Alexander Sukhotin, 2009
The White Sea Biological Station "Kartesh" (WSBS) is a marine research station of the Zoological Institute of Russian Academy of Sciences (Saint-Petersburg), located in the Chupa Inlet of the Kandalaksha Bay of the White Sea (66Â°20.230' N; 33Â°38.972' E), near the North Polar Circle.
WSBS was founded in 1957 as an all-the-year-round station to study seasonal changes and life cycles of the White Sea organisms. Since then the main areas of research at the WSBS have significantly enlarged and the Station has developed into an up-to-date marine laboratory. Currently the WSBS is one of the largest marine research stations in Russian North, and has been home for many excellent world-class researchers. The WSBS performs internationally recognized top-level fundamental research, offers educational programs, tours and excursions for scholars and students, carries out applied ecological studies and provides scientific expertise to the local businesses, industry and aquaculture. The WSBS became an associated member of the Network of Excellence: Marine Biodiversity and Ecosystem Functioning (MarBEF) in 2005 and joined The European Network of Marine Research Institutes and Stations (MARS) in 2008.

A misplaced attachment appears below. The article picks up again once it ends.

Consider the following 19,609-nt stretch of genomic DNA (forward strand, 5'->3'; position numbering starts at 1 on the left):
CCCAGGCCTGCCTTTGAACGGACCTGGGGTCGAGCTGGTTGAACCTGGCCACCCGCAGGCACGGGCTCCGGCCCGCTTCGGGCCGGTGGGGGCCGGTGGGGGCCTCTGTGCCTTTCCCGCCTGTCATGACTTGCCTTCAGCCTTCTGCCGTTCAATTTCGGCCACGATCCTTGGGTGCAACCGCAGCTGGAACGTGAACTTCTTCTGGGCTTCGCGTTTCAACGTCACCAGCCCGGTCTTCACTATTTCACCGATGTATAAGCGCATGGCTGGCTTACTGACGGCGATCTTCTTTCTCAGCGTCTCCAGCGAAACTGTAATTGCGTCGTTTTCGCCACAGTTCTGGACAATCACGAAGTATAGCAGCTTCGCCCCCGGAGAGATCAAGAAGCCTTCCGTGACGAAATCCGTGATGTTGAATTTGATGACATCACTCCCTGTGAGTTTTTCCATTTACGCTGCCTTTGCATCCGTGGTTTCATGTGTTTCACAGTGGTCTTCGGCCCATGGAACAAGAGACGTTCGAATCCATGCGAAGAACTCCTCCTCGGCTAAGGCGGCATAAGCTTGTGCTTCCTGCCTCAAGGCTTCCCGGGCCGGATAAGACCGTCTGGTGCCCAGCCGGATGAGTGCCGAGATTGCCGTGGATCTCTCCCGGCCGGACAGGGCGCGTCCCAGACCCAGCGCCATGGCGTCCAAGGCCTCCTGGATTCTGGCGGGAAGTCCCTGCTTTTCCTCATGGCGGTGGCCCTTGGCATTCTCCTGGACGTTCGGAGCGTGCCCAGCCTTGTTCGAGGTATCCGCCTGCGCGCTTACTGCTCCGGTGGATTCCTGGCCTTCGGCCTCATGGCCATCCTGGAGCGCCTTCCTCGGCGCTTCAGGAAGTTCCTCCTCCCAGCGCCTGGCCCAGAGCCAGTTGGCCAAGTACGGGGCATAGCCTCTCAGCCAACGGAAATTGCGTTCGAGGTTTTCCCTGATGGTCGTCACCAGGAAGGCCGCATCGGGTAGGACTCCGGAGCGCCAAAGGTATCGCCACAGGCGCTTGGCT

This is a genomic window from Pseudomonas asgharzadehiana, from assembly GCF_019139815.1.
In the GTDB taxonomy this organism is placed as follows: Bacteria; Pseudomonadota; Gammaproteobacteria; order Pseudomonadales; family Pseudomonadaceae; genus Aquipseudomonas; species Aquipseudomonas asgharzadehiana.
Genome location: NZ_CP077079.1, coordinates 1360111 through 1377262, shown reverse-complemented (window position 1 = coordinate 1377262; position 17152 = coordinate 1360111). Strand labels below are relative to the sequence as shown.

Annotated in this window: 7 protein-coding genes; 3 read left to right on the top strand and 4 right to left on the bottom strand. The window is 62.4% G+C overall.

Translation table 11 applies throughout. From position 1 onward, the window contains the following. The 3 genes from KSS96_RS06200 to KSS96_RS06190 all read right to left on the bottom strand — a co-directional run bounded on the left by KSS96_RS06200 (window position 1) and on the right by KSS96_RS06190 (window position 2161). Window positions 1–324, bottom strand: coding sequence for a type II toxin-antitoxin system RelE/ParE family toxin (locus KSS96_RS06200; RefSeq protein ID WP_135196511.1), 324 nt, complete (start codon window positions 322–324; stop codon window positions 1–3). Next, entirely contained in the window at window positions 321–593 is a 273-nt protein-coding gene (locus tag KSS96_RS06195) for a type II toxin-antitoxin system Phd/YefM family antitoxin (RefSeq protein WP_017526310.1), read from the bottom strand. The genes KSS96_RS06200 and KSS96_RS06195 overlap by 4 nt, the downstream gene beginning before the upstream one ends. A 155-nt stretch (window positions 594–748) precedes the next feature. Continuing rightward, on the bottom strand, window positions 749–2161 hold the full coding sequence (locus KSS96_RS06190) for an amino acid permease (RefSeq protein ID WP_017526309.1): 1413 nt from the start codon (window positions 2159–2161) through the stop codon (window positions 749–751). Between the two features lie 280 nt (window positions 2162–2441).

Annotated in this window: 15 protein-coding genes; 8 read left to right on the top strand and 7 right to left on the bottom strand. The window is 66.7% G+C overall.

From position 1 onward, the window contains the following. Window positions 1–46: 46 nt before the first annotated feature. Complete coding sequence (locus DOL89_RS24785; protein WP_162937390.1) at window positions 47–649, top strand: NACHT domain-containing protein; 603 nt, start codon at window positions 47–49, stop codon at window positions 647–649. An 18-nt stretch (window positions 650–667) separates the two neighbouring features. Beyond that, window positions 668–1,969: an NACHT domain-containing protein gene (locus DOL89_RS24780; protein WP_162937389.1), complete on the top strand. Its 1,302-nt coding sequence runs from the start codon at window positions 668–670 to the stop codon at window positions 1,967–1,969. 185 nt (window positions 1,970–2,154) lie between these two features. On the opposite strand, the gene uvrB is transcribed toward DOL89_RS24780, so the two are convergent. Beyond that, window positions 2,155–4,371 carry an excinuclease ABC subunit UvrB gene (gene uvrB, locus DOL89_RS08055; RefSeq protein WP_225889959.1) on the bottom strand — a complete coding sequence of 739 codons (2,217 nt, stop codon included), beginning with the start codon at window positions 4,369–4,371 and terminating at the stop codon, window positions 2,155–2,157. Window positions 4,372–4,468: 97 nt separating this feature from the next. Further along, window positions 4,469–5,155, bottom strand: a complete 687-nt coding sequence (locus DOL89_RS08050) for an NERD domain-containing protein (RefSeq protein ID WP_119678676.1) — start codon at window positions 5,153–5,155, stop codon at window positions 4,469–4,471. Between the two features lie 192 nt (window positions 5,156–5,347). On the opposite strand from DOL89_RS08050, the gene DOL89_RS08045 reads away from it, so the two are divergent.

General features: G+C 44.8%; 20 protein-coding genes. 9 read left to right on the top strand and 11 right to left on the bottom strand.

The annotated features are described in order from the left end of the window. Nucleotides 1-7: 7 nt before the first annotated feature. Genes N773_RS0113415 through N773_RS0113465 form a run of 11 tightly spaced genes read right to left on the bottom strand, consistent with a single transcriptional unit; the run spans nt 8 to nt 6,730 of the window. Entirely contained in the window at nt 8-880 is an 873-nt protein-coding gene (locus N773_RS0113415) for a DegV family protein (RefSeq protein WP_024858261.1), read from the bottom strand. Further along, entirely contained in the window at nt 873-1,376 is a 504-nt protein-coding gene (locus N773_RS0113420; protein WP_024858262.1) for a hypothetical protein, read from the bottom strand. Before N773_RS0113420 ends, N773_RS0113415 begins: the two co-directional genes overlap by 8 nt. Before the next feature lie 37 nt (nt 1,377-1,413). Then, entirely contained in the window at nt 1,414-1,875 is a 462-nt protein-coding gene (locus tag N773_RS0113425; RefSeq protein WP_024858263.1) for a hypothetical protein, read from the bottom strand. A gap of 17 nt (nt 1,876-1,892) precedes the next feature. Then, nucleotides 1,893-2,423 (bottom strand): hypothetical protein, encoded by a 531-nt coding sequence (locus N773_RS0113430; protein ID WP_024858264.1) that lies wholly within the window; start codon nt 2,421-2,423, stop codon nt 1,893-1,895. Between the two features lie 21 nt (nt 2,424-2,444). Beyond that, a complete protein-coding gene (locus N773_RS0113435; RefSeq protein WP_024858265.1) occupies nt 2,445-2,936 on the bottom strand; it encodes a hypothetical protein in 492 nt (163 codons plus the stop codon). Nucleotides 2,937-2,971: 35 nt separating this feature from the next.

A special issue "Long-term research on marine ecosystems in the White Sea, Russia" edited by A. Sukhotin has been published in Hydrobiologia v 706 (http://link.springer.com/journal/10750/706/1/page/1). The volume contains 14 papers on the results of monitoring studies of communities and populations of the White Sea organisms. Contact authors for the full-text articles.
A new book "Biological Resources of the White Sea: Investigation and Exploitation" edited by V.Ja. Berger has been published by the Zoological Institute RAS. The book is in Russian. It contains a comprehensive review of the most up-to-date information on the hydrology, hydrochemistry and biological components of the White Sea ecosystems.
Inheritance of a white-spot pattern on the shell of gastropod mollusk Littorina obtusata has been shown to be controlled by two complementary biallelic genes.
(Source: Kozminsky, Lezin, Fokin, 2010, Genetika, 46: 1652-1659/)